Whitefield Academy Blog
September Eleventh Memorial Address 2020
The following address was given by Whitefield Academy senior, Andre Bauer, on September 11, 2020 at our annual memorial service.
Good morning faculty, students, and first responders. My name is Andre Bauer, and I am a senior here at Whitefield Academy. This is my experience of the 9/11 Memorial in NYC and how it changed me.
Being born two years after the tragic terrorist act on September 11, 2001, I always had a removed sense about the impact of the events on that day. I grew up with maximum airport security and monotonous customs inspections after international flights. This was all normal and I never thought to imagine life without it. 9/11 was always this thing that happened once upon a time. It was something that the old people talked about in hushed voices. It was something that was referenced in history books. It was something that was made into memes with humor that I now find incredibly sickening. All in all, it did not matter to me. I never understood exactly how tragic and historically impactful the terrorist attack on the Twin Towers actually was.
This all changed when I visited the 9/11 Memorial in the tenth grade. I went into it feeling like, “Yeah whatever, I could be at a Broadway show right now.” I had no idea what was about to happen. I walked down the escalators into the beginning of the memorial, and at the bottom, there were some displays of photos, stories, and sound bites. I kind of walked past those without really paying attention. But then it opened up into a great hall, and I was confronted by a giant mural of different shades of blue with a quote from Virgil’s Aeneid: “No day shall erase you from the memory of time.” I was just shocked by the magnitude of it all. Bathed in blue reflections, I could only think of tears. The tears of those who were trapped inside. The tears of those who lost loved ones. The tears of officers, EMT’s, firefighters, and other first responders who charged into the smoke and paid the greatest price to save the lives of the citizens they had sworn to protect. I was absolutely overcome by a grief that threatened to crush me. I rushed back to the beginning of the museum and read every story, looked at every picture, listened to every audio piece. I kept repeating to myself, “It will not be forgotten today.”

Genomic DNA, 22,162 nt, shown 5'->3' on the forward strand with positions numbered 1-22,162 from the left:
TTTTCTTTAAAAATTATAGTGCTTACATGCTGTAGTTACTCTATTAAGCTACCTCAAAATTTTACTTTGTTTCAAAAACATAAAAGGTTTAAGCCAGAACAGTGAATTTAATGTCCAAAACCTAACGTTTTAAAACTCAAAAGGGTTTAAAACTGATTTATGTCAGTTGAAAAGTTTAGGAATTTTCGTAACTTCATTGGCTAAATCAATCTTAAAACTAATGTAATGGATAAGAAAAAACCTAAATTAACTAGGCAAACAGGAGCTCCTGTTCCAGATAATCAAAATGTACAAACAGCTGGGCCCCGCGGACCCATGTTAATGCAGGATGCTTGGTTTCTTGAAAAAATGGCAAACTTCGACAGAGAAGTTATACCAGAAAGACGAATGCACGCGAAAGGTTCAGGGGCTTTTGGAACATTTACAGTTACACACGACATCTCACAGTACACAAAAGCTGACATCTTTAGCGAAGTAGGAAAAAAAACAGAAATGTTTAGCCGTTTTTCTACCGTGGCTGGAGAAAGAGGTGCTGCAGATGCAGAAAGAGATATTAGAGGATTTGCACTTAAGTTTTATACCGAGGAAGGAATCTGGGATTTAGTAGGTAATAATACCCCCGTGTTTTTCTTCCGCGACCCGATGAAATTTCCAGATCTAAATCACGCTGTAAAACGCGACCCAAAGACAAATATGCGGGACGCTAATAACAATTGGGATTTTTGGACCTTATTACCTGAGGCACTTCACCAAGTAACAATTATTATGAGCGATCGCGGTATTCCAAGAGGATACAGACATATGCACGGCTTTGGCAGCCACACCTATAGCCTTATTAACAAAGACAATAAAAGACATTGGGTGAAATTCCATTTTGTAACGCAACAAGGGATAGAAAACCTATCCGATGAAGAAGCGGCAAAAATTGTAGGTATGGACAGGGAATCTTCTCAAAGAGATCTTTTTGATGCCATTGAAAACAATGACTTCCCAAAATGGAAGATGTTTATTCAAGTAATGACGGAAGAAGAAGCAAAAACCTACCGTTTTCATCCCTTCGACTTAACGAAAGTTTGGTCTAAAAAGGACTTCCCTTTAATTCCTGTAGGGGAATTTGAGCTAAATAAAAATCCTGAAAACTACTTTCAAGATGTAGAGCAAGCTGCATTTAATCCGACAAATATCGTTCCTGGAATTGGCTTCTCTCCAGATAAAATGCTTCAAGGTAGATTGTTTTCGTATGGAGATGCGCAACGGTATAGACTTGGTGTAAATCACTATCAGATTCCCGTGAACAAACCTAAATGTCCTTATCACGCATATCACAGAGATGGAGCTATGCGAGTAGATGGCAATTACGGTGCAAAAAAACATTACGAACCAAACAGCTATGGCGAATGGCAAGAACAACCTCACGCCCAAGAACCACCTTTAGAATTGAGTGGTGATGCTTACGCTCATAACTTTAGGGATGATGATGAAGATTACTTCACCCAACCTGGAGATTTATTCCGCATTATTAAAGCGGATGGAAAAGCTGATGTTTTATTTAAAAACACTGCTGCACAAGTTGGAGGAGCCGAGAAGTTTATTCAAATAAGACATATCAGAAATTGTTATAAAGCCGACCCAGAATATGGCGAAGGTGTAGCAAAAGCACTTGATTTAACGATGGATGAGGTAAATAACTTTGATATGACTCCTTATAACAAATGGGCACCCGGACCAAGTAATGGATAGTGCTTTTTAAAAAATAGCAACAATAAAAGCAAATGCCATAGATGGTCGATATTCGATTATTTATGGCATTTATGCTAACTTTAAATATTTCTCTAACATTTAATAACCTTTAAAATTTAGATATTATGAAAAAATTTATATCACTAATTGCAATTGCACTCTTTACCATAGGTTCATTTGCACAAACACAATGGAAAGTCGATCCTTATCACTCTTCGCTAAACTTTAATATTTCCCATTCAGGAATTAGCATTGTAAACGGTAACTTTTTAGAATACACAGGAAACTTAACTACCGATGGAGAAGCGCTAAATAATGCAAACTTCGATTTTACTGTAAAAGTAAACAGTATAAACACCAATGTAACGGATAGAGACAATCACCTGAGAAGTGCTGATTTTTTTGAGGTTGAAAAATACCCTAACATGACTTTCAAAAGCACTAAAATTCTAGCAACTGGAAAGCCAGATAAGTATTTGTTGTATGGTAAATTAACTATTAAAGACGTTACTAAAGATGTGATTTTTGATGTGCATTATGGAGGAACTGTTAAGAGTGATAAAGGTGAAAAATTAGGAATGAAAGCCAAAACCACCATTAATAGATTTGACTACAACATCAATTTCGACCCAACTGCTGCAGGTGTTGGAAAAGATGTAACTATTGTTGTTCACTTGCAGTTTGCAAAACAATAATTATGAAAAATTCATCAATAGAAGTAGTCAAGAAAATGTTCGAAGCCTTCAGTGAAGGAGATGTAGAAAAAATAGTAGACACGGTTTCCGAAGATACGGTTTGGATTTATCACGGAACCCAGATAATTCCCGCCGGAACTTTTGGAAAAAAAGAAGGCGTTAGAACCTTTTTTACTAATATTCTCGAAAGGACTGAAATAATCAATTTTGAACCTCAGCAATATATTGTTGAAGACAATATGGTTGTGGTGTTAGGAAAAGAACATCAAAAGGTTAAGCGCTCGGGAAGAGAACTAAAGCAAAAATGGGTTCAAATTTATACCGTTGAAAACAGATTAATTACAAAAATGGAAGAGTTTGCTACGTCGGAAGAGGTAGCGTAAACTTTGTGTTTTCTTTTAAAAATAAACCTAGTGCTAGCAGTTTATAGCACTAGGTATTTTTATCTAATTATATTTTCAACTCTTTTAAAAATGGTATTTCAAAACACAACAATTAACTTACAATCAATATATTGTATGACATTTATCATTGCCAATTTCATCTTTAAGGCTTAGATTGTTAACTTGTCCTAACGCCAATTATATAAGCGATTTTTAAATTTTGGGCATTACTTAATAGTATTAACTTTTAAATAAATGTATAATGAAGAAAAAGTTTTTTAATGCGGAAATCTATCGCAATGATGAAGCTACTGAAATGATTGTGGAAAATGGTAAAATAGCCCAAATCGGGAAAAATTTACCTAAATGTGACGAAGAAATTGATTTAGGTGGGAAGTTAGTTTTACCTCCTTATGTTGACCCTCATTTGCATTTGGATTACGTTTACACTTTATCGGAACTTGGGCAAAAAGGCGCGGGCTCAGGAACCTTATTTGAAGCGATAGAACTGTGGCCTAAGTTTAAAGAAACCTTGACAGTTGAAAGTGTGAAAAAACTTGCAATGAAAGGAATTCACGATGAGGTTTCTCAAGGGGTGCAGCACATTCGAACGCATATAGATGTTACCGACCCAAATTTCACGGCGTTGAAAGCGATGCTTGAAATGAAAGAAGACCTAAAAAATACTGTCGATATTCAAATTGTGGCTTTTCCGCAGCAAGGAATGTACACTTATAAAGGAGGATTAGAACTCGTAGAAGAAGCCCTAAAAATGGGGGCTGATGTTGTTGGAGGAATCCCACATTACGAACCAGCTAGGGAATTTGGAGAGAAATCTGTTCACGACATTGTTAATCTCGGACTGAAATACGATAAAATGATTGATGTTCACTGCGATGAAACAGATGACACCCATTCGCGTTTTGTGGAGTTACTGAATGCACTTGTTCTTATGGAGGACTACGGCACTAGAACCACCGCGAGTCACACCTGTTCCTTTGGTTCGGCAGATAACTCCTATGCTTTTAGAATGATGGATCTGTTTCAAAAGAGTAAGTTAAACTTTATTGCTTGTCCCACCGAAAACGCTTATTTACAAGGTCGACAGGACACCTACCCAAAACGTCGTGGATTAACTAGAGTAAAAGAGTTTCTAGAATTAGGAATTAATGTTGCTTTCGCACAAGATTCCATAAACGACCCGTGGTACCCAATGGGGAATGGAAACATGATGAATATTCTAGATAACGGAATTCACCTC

Almost instantly, my whole outlook had changed and instead of thinking, “It happened to them,” I started thinking, “What if it happened to me?” Walking through the rest of the museum, I was living it. I saw myself running around New York shouting the names of my brothers. I knew the grief, heard the screams, breathed the smoke, and felt the panic. I encourage all who may think as I once did to take the opportunity to visit the memorial in Lower Manhattan because you will be forever changed by it.
We take this day to remember the tragic events of nineteen years ago and to pray that it may never happen again. We pray for the safety and security of our country. We even pray for peace upon our adversaries just as Jesus taught us. We also gather specifically to honor all of our courageous first responders. Thank you for your commitment to preserving our safety even if you yourselves are put at risk. May God bless you and surround you with His angel army.
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